Kenyan brewer African Originals has announced that it is ready to cede a 10 percent stake as it seeks to scale up its operations through crowdfunding. Speaking to Business Today, African Originals CEO and founder Alex Chappatte revealed the company is targeting to raise at least USD700,000 (Ksh81.8 million as per the current exchange rate of Ksh116.8 per USD).
African Originals, a new company launching both in Kenya and the United Kingdom (UK), was inspired by Kenyan Originals (KO), which has been crafting beverages locally using local ingredients such as lime, mabuyu and groundnuts. Under the umbrella of African Originals, the company will have three brands including Kenyan Originals, African Originals and 58.
Kenyan Originals was started three and half years ago with seed funding from Ms Alex and industrialist Manu Chandaria as the first investors. Later, the company brought on board more investors including experienced players in the alcóholic beverages space.
So far, the company has partnered with over 1,100 outlets in Nairobi, and is looking to expand across the country and the continent. “We are now in a stage where we feel like we have a great network and good advisors and we really want to make this (brand) truly African originals. If truly we are African Originals we should make the target audience be able to own a part of the company,” Ms Chappatte said.
“Crowdfunding makes it very accessible for people to get shares in the company. The minimum share is the equivalent of Ksh1,500 which means our audience can be part of our great story. And then they can be our biggest champions… they are already our biggest champions.”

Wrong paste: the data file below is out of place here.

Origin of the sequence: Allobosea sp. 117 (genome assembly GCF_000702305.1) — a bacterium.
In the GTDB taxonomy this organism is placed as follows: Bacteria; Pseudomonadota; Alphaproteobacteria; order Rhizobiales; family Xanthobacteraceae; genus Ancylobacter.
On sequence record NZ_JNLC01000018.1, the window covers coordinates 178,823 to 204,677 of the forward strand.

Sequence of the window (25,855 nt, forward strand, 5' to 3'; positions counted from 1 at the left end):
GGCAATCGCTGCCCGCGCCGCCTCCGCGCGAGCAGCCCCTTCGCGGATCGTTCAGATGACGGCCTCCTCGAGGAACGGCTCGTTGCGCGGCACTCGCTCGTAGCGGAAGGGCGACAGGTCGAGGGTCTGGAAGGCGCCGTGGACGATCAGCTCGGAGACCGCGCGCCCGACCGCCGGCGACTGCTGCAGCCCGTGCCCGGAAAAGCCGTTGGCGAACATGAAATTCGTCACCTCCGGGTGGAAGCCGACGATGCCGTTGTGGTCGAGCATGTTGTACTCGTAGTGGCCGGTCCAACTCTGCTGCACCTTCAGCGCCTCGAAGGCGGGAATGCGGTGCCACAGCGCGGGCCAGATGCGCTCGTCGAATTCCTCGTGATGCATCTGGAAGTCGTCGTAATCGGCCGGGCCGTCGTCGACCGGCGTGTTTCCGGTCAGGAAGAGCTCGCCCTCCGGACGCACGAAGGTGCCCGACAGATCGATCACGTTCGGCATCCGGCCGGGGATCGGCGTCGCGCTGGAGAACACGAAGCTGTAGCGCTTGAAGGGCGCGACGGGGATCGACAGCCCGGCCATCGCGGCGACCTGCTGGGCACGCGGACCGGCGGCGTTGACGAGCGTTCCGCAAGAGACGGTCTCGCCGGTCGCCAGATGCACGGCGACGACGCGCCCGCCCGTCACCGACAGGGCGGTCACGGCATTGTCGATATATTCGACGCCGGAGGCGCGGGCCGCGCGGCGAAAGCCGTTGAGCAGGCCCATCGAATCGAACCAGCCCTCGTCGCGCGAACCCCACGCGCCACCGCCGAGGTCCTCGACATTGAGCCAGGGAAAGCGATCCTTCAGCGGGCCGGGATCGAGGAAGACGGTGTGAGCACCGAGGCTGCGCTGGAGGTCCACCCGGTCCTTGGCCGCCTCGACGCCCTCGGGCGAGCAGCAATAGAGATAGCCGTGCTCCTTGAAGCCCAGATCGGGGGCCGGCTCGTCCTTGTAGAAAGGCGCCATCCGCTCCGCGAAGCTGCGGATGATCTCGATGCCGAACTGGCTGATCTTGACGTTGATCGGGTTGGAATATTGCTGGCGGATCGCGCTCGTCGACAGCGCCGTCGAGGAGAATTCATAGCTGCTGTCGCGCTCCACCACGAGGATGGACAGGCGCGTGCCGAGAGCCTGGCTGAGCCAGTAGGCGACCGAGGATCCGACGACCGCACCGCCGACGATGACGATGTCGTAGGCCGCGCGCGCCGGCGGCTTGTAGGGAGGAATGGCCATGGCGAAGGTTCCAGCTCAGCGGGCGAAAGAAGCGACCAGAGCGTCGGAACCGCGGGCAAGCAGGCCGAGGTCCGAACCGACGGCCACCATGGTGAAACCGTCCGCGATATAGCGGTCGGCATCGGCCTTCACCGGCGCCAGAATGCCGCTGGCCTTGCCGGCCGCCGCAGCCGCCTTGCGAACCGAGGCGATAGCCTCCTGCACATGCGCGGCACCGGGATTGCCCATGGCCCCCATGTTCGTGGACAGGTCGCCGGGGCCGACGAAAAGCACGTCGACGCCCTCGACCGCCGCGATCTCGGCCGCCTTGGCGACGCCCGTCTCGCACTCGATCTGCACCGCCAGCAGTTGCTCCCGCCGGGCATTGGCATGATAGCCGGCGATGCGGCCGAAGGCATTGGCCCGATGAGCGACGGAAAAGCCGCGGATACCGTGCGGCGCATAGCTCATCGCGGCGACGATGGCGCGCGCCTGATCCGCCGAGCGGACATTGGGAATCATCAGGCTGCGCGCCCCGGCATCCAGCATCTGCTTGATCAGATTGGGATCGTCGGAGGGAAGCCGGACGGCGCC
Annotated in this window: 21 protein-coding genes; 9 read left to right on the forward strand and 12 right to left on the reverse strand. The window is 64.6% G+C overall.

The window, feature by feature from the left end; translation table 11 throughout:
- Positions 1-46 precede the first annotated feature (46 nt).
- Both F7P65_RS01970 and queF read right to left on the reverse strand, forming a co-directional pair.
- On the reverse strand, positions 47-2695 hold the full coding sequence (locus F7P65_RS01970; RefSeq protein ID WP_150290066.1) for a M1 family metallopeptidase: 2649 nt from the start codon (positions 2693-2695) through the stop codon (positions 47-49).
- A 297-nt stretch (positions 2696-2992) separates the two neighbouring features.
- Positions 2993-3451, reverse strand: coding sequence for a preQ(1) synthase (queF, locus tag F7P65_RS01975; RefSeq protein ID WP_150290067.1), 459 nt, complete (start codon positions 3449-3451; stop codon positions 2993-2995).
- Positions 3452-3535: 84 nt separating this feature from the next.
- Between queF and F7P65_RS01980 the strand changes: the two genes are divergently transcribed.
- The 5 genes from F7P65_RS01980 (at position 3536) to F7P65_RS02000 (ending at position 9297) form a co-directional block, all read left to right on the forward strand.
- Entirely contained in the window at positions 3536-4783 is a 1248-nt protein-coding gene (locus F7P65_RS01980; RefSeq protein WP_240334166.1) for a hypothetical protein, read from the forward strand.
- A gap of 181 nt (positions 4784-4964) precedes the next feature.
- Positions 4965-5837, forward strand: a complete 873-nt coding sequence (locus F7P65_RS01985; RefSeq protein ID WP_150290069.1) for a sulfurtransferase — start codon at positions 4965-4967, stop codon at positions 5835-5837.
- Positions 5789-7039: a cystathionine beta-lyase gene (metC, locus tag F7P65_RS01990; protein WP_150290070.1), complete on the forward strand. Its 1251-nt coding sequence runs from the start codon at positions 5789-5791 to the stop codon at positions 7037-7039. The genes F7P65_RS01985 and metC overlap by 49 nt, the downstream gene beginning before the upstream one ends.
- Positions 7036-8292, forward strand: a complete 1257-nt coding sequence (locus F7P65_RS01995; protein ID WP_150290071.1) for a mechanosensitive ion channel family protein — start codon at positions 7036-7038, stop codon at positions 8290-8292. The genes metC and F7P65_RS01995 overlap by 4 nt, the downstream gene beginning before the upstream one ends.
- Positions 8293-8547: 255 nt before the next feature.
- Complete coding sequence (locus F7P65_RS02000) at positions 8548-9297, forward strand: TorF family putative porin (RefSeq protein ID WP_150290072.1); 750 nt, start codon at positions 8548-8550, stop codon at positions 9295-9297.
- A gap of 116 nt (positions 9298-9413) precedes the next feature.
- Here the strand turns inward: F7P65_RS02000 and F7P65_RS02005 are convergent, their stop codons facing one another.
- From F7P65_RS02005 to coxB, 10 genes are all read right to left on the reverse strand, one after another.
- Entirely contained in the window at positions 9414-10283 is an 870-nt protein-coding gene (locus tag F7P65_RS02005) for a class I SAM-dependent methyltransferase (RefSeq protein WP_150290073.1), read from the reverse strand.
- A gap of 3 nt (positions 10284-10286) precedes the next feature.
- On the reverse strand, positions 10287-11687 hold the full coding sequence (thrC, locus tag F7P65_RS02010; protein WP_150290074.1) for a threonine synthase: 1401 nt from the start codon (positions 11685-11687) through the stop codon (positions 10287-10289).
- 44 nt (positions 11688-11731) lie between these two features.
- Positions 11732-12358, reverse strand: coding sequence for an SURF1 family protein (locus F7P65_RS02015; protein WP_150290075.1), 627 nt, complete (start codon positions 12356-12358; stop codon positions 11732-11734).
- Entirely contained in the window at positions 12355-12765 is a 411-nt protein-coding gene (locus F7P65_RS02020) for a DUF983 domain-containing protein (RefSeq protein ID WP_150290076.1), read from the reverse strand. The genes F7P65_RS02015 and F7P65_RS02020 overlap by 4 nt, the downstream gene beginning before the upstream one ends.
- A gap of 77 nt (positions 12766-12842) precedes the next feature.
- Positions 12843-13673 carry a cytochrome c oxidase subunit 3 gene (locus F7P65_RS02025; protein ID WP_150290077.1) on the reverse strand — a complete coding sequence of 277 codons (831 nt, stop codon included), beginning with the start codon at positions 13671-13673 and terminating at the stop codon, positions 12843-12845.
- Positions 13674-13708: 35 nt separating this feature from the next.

The crowdfunding will kick off on June 7, 2022, running for 30 days until July 7, 2022, on UK’s crowdfunding platform Crowdcube. She says that the company had limited options for a local platform for crowdfunding.
“You can do a minimum ticket of 10 Pounds which is almost the equivalent of Ksh1,500 or a maximum ticket of 50,000 Pounds. In return, you will get shares in the company in the equivalent of our valuation. You’ll be able to get dividends once we start making money and break even in 12 months,” Chappatte added.
Chappatte says that the only risk involved in the crowdfunding initiative is putting the company information out for the public, which will make it accessible to competitors. The company will also have to deal with divergent opinions and input from new investors, who will want to have their voices heard in the company’s hierarchy of decision-making.
“I have a lot of confidence in the brands we have created so I do not see the sharing of information as a big risk. Secondly, I think by having many people own your company, everyone has their opinion. The benefits of that is that people feel part of that journey,” she says.
In the last year, Chappatte says the company has experienced tremendous growth of between 30 to 40 percent.
She attributes the growth to a gap in the local market, where consumers do not have a choice of quality beverages that they can resonate with.
“I think the beverage space here is really ripe for disruption. We have a pretty significant monopoly, and there are very few markets in world at that kind of monopoly. There isn’t much choice for the consumer. There are no other players challenging what the big players are offering, and particular choices that are relevant to the local consumers. That is where we come in because we have our production here, we have our consumer here and we speak to them every day, and that’s why we are able to innovate quickly,” she added.
Chappatte says that the company is not worried about the increasing taxation by the government, saying that the local consumer is looking for quality beverages that justify the prices.
“In this market it’s sort of a hygiene factor. We are in a premium market where we invest on quality to justify the higher price. Consumers are willing to pay a higher price for the quality and therefore the increases are less impactful as compared to the lower mass markets,” she says.
The company, which is based in Nairobi’s Baba Ndogo area has two bottling lines, and also a canning line.
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